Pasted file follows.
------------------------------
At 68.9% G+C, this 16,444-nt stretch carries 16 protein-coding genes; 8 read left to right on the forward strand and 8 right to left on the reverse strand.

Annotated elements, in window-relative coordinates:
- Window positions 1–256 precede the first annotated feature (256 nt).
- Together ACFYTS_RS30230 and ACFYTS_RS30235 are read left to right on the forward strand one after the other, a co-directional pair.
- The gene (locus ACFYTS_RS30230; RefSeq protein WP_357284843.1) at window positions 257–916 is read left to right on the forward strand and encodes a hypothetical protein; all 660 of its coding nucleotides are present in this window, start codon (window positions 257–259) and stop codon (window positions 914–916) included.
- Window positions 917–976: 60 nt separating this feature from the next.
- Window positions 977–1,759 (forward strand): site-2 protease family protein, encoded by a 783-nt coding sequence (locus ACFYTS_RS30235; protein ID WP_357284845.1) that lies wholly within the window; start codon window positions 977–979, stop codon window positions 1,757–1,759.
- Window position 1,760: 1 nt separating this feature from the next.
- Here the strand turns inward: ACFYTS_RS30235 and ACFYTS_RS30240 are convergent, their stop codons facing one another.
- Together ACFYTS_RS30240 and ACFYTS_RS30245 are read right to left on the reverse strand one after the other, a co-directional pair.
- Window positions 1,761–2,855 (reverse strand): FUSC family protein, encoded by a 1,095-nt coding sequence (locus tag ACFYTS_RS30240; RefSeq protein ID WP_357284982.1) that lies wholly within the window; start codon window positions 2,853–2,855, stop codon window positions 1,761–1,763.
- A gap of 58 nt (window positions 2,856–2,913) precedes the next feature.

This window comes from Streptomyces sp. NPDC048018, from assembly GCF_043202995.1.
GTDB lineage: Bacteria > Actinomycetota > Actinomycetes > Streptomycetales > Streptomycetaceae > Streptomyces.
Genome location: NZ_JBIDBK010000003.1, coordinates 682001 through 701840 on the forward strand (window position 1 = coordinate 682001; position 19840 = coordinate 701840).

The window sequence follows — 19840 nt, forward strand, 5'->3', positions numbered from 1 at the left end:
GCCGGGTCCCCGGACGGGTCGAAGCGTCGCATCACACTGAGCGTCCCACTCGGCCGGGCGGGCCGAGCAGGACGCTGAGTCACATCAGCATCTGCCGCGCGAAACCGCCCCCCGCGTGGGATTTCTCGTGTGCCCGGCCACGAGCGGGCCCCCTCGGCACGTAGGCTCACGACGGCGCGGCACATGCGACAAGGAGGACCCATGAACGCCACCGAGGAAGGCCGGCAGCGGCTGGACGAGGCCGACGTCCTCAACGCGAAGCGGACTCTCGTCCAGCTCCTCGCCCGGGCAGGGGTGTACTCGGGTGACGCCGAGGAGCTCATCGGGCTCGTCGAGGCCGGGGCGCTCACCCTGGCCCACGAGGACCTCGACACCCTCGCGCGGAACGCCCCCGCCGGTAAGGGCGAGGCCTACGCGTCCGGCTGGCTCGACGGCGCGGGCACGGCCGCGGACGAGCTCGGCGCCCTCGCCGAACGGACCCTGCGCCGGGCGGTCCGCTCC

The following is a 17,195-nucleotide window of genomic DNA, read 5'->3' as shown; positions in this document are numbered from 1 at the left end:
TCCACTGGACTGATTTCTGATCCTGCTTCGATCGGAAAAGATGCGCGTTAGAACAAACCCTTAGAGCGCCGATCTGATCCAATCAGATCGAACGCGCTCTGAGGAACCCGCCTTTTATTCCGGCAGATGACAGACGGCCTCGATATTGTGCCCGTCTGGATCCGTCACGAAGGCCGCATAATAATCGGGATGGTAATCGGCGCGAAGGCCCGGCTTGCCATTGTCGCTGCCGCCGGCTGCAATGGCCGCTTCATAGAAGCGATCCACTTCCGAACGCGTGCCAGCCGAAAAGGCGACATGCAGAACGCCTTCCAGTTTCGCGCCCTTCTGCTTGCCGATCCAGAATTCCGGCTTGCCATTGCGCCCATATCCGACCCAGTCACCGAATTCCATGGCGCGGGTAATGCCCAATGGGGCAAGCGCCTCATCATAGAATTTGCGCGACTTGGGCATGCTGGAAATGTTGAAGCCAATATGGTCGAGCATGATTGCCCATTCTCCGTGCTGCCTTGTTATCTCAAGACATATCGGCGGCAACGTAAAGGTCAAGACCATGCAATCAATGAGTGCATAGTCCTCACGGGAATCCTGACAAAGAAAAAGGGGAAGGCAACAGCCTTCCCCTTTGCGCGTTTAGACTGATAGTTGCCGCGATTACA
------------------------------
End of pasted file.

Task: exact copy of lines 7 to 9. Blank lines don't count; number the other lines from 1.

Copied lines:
- Window positions 977–1,759 (forward strand): site-2 protease family protein, encoded by a 783-nt coding sequence (locus ACFYTS_RS30235; protein ID WP_357284845.1) that lies wholly within the window; start codon window positions 977–979, stop codon window positions 1,757–1,759.
- Window position 1,760: 1 nt separating this feature from the next.
- Here the strand turns inward: ACFYTS_RS30235 and ACFYTS_RS30240 are convergent, their stop codons facing one another.